Justinian (ca. 482-565) and Theodora (ca. 500-548)Justinian (ca. 482-565) and Theodora (ca. 500-548) - Justinian was the Eastern Roman Emperor from 527 until his death in 565. By the time of his rule, the Western Empire had fallen and the Eastern could now be called the Byzantine Empire (although they themselves still considered it the Roman Empire). He was the most famous emperor of the Byzantines and his reign was marked by several major historical events. Justin I, his predecessor and uncle, was founder of the Justinian Dynasty. One thing for which Justinian was famous was his wife, Theodora. Just as her husband is considered the most prominent Byzantine emperor, Theodora is similarly remembered as its most prominent empress. She was famous for several reasons. The first was her background. She came from a lower class family who took up entertainment as a young girl to support herself. In polite terms she was known as an actress. In reality, she was an erotic performer and possibly even a prostitute. However, upon her conversion to Monophysite Christianity in 522, she gave this lifestyle and became a wool spinner at a house near the royal palace. It was here that she first caught Justinian's attention and he became enamored by her. Soon they fell in love and wanted to get married. But Roman law forbade royalty from marrying an "actress". So Justinian appealed to his uncle to change the law. Apparently he was successful because they were married in 525 (despite Justinian being Chalcedonian). Two years later, on Justin I's death, they became emperor and empress of the Byzantine Empire. One of Justinian's first actions was to reform Roman law in 529. Traditional Roman jurisprudence had been in place for about 1000 years and Justinian felt it had become a little outdated. His revisions became known as Codex Iustinianus (Code of Justinian).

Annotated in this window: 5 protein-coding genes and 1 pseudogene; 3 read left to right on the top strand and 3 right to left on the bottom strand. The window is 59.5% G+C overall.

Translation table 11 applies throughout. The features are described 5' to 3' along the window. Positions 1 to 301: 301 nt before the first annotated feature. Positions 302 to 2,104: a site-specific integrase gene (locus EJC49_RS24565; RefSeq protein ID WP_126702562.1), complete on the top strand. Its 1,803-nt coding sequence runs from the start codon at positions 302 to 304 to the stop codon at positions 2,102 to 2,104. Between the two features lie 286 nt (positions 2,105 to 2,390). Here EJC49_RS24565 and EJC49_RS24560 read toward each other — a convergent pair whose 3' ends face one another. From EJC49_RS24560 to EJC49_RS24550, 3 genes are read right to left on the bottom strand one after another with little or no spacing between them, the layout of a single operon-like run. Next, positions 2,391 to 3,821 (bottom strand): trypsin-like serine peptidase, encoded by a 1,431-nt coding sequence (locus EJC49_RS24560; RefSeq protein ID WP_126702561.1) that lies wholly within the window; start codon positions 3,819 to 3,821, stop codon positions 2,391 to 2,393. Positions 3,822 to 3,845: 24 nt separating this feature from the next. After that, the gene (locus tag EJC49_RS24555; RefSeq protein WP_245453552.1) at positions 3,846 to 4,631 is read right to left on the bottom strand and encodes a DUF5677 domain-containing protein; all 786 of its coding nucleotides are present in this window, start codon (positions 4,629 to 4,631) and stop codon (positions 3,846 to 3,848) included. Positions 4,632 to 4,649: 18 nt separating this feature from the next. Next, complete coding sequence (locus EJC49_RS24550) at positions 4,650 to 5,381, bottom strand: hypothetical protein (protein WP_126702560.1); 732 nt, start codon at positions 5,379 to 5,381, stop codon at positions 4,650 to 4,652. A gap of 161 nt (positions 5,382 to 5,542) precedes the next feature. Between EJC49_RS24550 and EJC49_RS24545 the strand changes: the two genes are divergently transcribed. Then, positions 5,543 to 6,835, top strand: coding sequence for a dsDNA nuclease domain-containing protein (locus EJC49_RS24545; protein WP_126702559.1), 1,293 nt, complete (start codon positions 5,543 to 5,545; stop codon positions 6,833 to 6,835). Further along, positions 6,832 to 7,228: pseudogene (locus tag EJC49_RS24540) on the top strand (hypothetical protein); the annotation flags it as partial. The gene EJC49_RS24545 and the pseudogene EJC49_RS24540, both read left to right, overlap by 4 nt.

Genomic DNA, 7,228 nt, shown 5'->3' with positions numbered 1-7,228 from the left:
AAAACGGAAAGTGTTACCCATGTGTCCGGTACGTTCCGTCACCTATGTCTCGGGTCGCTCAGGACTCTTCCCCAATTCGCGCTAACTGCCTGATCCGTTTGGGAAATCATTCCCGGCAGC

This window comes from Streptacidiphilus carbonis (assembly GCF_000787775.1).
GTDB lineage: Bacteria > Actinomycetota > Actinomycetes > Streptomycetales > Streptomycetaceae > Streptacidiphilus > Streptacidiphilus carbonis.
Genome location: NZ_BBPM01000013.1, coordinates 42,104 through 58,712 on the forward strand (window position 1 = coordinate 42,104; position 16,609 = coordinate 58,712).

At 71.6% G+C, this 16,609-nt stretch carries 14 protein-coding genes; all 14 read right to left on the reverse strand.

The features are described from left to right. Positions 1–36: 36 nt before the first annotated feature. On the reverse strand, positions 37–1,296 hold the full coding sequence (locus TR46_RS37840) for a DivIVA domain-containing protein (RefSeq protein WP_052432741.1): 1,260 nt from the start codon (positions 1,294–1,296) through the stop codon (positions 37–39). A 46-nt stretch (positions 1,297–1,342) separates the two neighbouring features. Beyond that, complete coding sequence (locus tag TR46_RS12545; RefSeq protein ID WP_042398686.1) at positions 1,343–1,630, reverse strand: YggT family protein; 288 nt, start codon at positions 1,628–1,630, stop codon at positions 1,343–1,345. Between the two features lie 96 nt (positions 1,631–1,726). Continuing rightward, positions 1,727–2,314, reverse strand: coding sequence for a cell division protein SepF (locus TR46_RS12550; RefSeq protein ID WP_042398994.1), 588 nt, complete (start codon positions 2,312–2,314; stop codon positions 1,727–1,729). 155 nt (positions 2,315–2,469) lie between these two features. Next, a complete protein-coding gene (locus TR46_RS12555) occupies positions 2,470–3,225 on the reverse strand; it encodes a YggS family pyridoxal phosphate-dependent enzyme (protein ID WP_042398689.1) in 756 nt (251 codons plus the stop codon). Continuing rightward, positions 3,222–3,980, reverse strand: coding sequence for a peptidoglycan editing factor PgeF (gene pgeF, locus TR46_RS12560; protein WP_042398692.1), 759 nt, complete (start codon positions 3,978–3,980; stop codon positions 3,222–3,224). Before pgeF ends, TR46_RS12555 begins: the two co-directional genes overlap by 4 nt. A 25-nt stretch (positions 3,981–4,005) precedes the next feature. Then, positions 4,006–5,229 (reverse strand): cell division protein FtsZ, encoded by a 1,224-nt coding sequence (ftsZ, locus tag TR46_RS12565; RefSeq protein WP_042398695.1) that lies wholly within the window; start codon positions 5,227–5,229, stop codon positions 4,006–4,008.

Justinian (ca. 482-565) and Theodora (ca. 500-548)By all accounts Theodora was beautiful and intelligent, and some sources indicate she became the true power broker of the Eastern Empire. Justinian was said to have loved her very much and gave her wide latitude in the exercise of royal power. And she did not waste it. As a woman who came from the lower class, she did not forget her background once she became empress. Theodora might possibly have been the first woman in history to defend and expand the rights of other women. She outlawed forced prostitution and closed brothels. She established a sanctuary called Metanoia (Repentance) where ex-prostitutes could go to live. She granted women more rights in divorce cases and made it legal for them to own property. She instituted a death penalty for rapists and forbade it for women who committed adultery. She also made it illegal to expose infants to death and gave women more guardian rights over their children. She was said to be especially helpful to women of misfortune. However, what Theodora is most famous for is saving her and her husband's emperorship. It was in 532 during the chariot races at the Hippodrome. Two rival factions, known as the Greens and the Blues, which normally directed their displeasure toward each other during the competition, both became furious with the government for poor economic conditions at the time, and directed their anger toward Justinian and Theodora. The Hippodrome was located next to the royal palace allowing for the emperor and empress to watch the races from their residence. The crowd began riot, which became known as the Nika Riots, and poured out onto the track, heading straight for the palace. Justinian and Theodora barricaded themselves inside and decided to wait until the riots ended. But they dragged on for five days and much of the city of Constantinople was burned, including the original Hagia Sophia. Justinian was ready to abandon the crown and flee the city. He prepared a ship for himself and Theodora to leave under cover of darkness. But as he was boarding the boat, his wife refused to join him. She insisted on staying and fighting for the throne, or die trying. Her resolve convinced Justinian, and they returned to the palace. He ordered the army to storm the Hippodrome where leaders of the riot had set-up their headquarters. The army slaughtered most in the stadium until the rest scattered, finally bringing the riots to an end. In all, thousands were killed as a result of both the unrest and the final suppression of it.